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Lattins’ goat-abuse case goes to the jury

Debbie Lattin stands to explain some photographs to the courtroom during the final day (Thursday) of the Lattins’ goat-abuse case.
Debbie Lattin stands to explain some photographs to the courtroom during the final day (Thursday) of the Lattins’ goat-abuse case. rboone@theolympian.com

The four-day trial of Carolyn and Debbie Lattin, both of whom are accused of second-degree animal abuse, came to a close Thursday, with witnesses making their final appearances, followed by closing arguments from both attorneys.

The case is now in the hands of the jury. A verdict was not reached late Thursday, but could happen Friday.

The Lattins, who operate the popular Lattins Country Cider Mill and Farm on Rich Road, which is both a working farm and a community attraction, were charged with second-degree animal abuse after a series of complaints about their goats. Eighteen goats were removed from the farm in mid-June because they showed signs of hoof scald, sometimes referred to as hoof rot. The Lattins pleaded not guilty to the charges, a gross misdemeanor.

State law shows that if they are convicted of a gross misdemeanor, they face up to 364 days in the county jail, a fine of no more than $5,000, or both.

Their attorney, Justin Kover, questioned farm manager Debbie Lattin Thursday morning about a pattern of care for the animals. They had heat, ventilation, bedding, food and medicines to treat a variety of maladies, including hoof rot, Lattin told the courtroom.

Kover incorporated some of that testimony into his closing arguments, saying that farm employees took care of the goats and the Lattins tried every medicine they had.

“You heard about all the medicines she (Debbie) had on hand, and how much time, love and work goes into her labor at the farm,” he said. “You heard her say: ‘This is what I use for hoof rot.’”

Chief Criminal Deputy Prosecutor Jeffery Lippert countered that despite the Lattin’s long history as farmers and their resources, they still couldn’t take care of their goats.

“When they showed signs of hoof scald and limping, they didn’t do anything about it,” Lippert told the jury. “That’s a problem, that’s a lack of standard of care. And they didn’t meet that standard of care. They didn’t do it right, they didn’t care, they didn’t do anything to care.”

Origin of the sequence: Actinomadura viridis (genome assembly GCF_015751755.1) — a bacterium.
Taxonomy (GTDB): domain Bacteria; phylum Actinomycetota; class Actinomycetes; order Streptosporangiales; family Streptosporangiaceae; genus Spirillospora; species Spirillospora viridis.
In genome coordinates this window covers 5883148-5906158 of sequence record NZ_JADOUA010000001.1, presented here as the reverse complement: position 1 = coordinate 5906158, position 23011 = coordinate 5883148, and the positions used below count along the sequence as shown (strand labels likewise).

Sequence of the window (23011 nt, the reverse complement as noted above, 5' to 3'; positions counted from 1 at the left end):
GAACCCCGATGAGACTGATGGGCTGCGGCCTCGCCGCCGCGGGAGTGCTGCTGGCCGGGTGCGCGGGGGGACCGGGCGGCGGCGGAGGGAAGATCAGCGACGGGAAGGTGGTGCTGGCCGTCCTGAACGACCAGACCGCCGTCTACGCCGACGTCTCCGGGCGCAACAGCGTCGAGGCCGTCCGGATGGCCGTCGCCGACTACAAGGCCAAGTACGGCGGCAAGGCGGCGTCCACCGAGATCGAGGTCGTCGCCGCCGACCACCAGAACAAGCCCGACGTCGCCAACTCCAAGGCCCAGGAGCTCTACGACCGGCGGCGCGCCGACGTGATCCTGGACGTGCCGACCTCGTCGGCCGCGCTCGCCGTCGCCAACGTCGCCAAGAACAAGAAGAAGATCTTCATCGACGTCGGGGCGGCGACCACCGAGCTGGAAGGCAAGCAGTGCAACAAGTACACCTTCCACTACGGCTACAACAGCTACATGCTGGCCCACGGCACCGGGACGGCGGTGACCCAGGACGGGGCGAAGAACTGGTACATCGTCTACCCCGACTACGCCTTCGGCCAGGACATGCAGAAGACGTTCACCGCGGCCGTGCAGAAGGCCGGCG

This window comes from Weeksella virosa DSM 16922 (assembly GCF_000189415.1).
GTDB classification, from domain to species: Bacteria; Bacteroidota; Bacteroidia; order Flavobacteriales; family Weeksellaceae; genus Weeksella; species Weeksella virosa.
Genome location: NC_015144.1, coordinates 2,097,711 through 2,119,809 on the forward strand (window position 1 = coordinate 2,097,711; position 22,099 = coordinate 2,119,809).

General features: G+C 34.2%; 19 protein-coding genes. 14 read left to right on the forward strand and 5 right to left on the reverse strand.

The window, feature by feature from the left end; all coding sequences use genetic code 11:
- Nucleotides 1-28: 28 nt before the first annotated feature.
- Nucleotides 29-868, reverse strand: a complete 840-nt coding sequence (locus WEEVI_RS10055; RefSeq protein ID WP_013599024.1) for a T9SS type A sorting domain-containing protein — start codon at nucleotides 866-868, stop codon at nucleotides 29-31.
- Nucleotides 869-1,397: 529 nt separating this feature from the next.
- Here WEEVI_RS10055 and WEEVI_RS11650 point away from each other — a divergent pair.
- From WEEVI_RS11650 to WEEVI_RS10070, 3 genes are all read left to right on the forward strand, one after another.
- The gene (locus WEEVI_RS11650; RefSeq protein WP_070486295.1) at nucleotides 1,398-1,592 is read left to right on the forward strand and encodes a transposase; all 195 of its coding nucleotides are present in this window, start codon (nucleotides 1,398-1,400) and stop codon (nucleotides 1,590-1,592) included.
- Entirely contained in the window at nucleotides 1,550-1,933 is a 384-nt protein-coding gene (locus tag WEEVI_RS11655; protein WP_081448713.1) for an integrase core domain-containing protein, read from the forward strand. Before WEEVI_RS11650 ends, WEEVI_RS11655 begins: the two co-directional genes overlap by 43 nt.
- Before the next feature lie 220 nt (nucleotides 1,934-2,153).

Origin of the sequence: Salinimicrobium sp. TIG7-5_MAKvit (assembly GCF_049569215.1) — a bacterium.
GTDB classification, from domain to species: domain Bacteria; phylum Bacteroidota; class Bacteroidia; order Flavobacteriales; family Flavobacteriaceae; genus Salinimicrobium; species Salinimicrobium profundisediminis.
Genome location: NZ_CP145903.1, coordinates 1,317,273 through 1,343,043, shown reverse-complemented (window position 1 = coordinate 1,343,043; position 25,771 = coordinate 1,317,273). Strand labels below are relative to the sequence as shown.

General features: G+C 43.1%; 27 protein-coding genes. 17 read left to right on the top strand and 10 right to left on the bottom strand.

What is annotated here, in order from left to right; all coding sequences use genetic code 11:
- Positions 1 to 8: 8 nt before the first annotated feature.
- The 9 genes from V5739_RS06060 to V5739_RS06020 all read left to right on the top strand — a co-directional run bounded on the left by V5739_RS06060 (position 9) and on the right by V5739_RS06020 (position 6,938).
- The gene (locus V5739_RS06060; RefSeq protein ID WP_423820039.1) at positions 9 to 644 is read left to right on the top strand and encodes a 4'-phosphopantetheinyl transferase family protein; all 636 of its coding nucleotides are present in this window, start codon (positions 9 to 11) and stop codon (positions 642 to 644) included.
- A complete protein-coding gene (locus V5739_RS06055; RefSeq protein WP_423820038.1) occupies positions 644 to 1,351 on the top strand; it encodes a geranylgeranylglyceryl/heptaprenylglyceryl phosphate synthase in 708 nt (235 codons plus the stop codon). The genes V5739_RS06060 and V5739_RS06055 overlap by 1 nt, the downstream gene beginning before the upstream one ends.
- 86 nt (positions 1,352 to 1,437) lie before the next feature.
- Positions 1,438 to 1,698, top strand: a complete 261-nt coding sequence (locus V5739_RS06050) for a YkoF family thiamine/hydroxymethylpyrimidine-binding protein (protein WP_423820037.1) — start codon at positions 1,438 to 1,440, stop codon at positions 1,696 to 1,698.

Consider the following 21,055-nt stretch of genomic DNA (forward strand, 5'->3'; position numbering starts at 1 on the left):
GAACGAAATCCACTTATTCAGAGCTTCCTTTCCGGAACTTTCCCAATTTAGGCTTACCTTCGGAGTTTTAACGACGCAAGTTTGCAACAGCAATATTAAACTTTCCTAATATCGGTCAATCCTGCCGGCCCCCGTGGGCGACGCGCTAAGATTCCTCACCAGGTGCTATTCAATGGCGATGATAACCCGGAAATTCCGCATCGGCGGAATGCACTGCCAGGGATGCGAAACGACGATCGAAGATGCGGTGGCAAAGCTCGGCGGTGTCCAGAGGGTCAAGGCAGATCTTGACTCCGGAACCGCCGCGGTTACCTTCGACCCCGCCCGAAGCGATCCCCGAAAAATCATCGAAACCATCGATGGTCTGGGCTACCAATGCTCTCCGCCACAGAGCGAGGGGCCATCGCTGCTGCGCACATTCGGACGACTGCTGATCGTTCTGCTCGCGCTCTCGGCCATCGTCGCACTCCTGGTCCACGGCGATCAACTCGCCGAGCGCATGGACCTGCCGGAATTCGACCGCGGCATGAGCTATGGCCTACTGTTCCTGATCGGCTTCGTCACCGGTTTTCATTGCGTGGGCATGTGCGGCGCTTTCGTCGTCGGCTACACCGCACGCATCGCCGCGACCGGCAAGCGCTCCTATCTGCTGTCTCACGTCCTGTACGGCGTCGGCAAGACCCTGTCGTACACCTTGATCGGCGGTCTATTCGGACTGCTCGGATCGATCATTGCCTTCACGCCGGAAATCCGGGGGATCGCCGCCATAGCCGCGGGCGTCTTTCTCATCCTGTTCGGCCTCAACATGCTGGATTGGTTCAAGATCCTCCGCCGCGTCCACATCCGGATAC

May storm

A May storm in Thurston County, known as a “microburst,” damaged the farm, and that led to an argument between the attorneys about whether the Lattins suffered economic distress and whether that distress prevented them from taking care of the goats.

Lippert asked Debbie about the several hundred customers who regularly visit the farm and what the farm charges for fritters, apple cider and other items.

Given the number of customers the farm has, Lippert presented two scenarios: At $1 per day per customer, spread over a year, the farm would generate $100,000 in revenue, and at $10 a day per customer, it’s in excess of $1 million, he said.

Debbie acknowledged that could be the case, but she said he wasn’t taking into account their expenses.

Kover asked her about the farm’s profit or loss for 2017. Debbie said the farm is set to lose $230,000 this year, due to a combination of higher wages, labor expenses and trial costs. They also didn’t raise their prices, she said.

Kover asked whether Debbie had any children of her own.

She said no, but added the goats were like her children in a lot of ways.

Lippert recalled to the witness stand Thurston County Sheriff’s Deputy Carrie Nastansky, whose investigation led to the goat seizure in mid-June, and asked whether she believes the storm had affected the farm’s operations.

“It seemed to be running as usual,” she said.

Nastansky also said she would’ve taken it into consideration if the Lattins had mentioned the storm damage.

Limping goats sign

Lippert questioned Debbie about a “limping goats” sign that was posted at the farm. He showed a photo of that sign to the jury.

Debbie said they posted that sign to “explain to the public why the goats were limping, so we did not have to answer all their questions about goat behavior.” She said she did not consult a veterinarian about the information included on the sign.

Kover finally asked Debbie two questions: Would you hurt your goats, and do you love them?

She said “no” and “yes.”

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